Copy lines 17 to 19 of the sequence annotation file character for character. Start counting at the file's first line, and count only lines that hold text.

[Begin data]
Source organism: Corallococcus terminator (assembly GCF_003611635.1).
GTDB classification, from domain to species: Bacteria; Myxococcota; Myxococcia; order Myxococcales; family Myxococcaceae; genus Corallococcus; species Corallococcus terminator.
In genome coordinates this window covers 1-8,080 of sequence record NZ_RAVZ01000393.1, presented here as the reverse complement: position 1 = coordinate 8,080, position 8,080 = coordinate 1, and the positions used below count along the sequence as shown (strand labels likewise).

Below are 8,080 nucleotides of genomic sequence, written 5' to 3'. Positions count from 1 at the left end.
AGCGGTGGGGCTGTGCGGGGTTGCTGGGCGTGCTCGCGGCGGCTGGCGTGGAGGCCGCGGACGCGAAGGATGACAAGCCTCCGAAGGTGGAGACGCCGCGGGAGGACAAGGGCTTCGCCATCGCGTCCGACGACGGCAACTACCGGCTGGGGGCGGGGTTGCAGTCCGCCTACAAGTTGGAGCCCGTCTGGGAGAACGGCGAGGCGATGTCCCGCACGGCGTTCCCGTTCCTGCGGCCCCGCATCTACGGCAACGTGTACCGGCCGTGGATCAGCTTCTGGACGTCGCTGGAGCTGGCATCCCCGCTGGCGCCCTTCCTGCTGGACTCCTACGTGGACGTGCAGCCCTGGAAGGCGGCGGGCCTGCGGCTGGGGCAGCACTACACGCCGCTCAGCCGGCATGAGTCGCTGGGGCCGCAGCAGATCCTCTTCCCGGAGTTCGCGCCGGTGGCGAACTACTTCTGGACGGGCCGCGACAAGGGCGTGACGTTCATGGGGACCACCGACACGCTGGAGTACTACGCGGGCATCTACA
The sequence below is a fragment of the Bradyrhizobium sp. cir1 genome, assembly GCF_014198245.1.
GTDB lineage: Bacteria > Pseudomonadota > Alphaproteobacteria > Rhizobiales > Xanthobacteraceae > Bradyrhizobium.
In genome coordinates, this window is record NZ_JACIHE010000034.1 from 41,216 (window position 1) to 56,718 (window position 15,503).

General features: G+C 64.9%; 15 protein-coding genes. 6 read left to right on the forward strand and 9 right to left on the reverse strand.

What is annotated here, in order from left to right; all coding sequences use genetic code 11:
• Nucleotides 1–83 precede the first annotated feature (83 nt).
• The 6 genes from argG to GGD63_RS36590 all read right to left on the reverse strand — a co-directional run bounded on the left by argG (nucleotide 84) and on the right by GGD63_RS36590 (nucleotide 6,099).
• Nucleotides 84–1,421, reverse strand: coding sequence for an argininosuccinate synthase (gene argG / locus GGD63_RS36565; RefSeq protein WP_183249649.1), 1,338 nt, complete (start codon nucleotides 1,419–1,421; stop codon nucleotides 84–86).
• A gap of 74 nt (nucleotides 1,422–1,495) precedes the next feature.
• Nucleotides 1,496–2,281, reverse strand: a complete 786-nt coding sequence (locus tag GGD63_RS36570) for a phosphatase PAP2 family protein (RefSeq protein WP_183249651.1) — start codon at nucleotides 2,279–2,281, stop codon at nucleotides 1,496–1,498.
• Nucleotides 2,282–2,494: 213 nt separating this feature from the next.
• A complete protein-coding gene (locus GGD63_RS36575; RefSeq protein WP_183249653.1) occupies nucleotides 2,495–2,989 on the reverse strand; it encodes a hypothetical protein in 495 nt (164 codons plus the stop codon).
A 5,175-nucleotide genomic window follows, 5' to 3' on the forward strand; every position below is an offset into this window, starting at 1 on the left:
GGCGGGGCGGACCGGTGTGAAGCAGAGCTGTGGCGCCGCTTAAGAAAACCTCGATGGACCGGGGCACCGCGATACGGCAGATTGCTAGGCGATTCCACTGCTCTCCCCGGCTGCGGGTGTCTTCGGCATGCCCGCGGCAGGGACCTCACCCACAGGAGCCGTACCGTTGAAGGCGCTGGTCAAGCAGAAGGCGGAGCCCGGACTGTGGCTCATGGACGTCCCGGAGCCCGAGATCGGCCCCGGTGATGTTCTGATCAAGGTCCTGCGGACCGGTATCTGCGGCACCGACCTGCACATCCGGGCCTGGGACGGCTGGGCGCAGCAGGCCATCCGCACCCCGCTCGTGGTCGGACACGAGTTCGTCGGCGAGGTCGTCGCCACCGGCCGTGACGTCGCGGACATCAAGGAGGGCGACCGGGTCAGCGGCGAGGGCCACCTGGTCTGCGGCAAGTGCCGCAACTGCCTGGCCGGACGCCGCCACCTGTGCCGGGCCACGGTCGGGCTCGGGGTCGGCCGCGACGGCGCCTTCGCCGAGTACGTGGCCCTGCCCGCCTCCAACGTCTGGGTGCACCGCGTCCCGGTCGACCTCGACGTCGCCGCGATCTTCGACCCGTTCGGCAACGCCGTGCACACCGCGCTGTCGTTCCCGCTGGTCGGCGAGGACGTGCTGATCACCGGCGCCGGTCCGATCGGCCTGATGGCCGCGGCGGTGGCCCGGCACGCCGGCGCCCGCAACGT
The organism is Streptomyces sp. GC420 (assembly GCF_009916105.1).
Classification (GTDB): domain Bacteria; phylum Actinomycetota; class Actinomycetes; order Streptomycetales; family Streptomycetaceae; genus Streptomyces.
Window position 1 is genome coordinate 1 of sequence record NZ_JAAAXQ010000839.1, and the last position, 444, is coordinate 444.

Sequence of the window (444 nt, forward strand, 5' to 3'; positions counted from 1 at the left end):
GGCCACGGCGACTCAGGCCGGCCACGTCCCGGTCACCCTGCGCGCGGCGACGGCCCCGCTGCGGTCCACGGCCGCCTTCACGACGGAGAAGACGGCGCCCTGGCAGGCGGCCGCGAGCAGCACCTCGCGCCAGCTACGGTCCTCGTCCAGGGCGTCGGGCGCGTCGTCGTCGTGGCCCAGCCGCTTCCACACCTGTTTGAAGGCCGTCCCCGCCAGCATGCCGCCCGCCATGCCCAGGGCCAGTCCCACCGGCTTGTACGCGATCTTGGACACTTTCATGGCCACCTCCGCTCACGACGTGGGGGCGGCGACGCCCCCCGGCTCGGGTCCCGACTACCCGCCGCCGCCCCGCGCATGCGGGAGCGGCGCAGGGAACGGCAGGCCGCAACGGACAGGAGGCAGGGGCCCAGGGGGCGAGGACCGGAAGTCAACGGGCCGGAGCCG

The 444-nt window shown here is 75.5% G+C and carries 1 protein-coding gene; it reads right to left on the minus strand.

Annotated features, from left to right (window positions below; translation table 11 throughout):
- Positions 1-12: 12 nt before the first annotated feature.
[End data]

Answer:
• A complete protein-coding gene (locus GGD63_RS36575; RefSeq protein WP_183249653.1) occupies nucleotides 2,495–2,989 on the reverse strand; it encodes a hypothetical protein in 495 nt (164 codons plus the stop codon).
A 5,175-nucleotide genomic window follows, 5' to 3' on the forward strand; every position below is an offset into this window, starting at 1 on the left:
GGCGGGGCGGACCGGTGTGAAGCAGAGCTGTGGCGCCGCTTAAGAAAACCTCGATGGACCGGGGCACCGCGATACGGCAGATTGCTAGGCGATTCCACTGCTCTCCCCGGCTGCGGGTGTCTTCGGCATGCCCGCGGCAGGGACCTCACCCACAGGAGCCGTACCGTTGAAGGCGCTGGTCAAGCAGAAGGCGGAGCCCGGACTGTGGCTCATGGACGTCCCGGAGCCCGAGATCGGCCCCGGTGATGTTCTGATCAAGGTCCTGCGGACCGGTATCTGCGGCACCGACCTGCACATCCGGGCCTGGGACGGCTGGGCGCAGCAGGCCATCCGCACCCCGCTCGTGGTCGGACACGAGTTCGTCGGCGAGGTCGTCGCCACCGGCCGTGACGTCGCGGACATCAAGGAGGGCGACCGGGTCAGCGGCGAGGGCCACCTGGTCTGCGGCAAGTGCCGCAACTGCCTGGCCGGACGCCGCCACCTGTGCCGGGCCACGGTCGGGCTCGGGGTCGGCCGCGACGGCGCCTTCGCCGAGTACGTGGCCCTGCCCGCCTCCAACGTCTGGGTGCACCGCGTCCCGGTCGACCTCGACGTCGCCGCGATCTTCGACCCGTTCGGCAACGCCGTGCACACCGCGCTGTCGTTCCCGCTGGTCGGCGAGGACGTGCTGATCACCGGCGCCGGTCCGATCGGCCTGATGGCCGCGGCGGTGGCCCGGCACGCCGGCGCCCGCAACGT